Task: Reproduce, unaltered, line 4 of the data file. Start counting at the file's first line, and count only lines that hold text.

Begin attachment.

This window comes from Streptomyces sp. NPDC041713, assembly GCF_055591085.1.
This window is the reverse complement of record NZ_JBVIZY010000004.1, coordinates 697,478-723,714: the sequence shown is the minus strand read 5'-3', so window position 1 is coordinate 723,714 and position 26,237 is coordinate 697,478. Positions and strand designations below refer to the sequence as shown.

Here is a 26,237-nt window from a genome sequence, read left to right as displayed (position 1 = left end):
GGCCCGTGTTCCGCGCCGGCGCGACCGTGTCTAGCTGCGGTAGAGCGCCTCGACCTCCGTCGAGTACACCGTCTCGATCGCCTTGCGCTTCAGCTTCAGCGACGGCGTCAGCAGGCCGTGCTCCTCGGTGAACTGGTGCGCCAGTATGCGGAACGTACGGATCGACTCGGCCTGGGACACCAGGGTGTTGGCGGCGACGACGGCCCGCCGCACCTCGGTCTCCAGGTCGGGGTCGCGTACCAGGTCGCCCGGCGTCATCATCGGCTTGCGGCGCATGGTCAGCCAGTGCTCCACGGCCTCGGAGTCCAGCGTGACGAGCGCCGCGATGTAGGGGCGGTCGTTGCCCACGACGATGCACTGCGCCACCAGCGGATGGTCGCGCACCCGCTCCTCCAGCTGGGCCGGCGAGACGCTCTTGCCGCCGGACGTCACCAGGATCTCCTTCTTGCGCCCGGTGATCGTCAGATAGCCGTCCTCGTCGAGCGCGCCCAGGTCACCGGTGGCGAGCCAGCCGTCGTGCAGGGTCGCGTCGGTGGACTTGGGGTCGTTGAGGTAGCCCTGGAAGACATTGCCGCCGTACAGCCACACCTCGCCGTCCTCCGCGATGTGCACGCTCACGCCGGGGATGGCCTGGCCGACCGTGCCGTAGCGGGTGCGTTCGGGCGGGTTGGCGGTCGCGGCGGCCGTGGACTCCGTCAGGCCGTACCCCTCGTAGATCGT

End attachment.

GGCCCGTGTTCCGCGCCGGCGCGACCGTGTCTAGCTGCGGTAGAGCGCCTCGACCTCCGTCGAGTACACCGTCTCGATCGCCTTGCGCTTCAGCTTCAGCGACGGCGTCAGCAGGCCGTGCTCCTCGGTGAACTGGTGCGCCAGTATGCGGAACGTACGGATCGACTCGGCCTGGGACACCAGGGTGTTGGCGGCGACGACGGCCCGCCGCACCTCGGTCTCCAGGTCGGGGTCGCGTACCAGGTCGCCCGGCGTCATCATCGGCTTGCGGCGCATGGTCAGCCAGTGCTCCACGGCCTCGGAGTCCAGCGTGACGAGCGCCGCGATGTAGGGGCGGTCGTTGCCCACGACGATGCACTGCGCCACCAGCGGATGGTCGCGCACCCGCTCCTCCAGCTGGGCCGGCGAGACGCTCTTGCCGCCGGACGTCACCAGGATCTCCTTCTTGCGCCCGGTGATCGTCAGATAGCCGTCCTCGTCGAGCGCGCCCAGGTCACCGGTGGCGAGCCAGCCGTCGTGCAGGGTCGCGTCGGTGGACTTGGGGTCGTTGAGGTAGCCCTGGAAGACATTGCCGCCGTACAGCCACACCTCGCCGTCCTCCGCGATGTGCACGCTCACGCCGGGGATGGCCTGGCCGACCGTGCCGTAGCGGGTGCGTTCGGGCGGGTTGGCGGTCGCGGCGGCCGTGGACTCCGTCAGGCCGTACCCCTCGTAGATCGT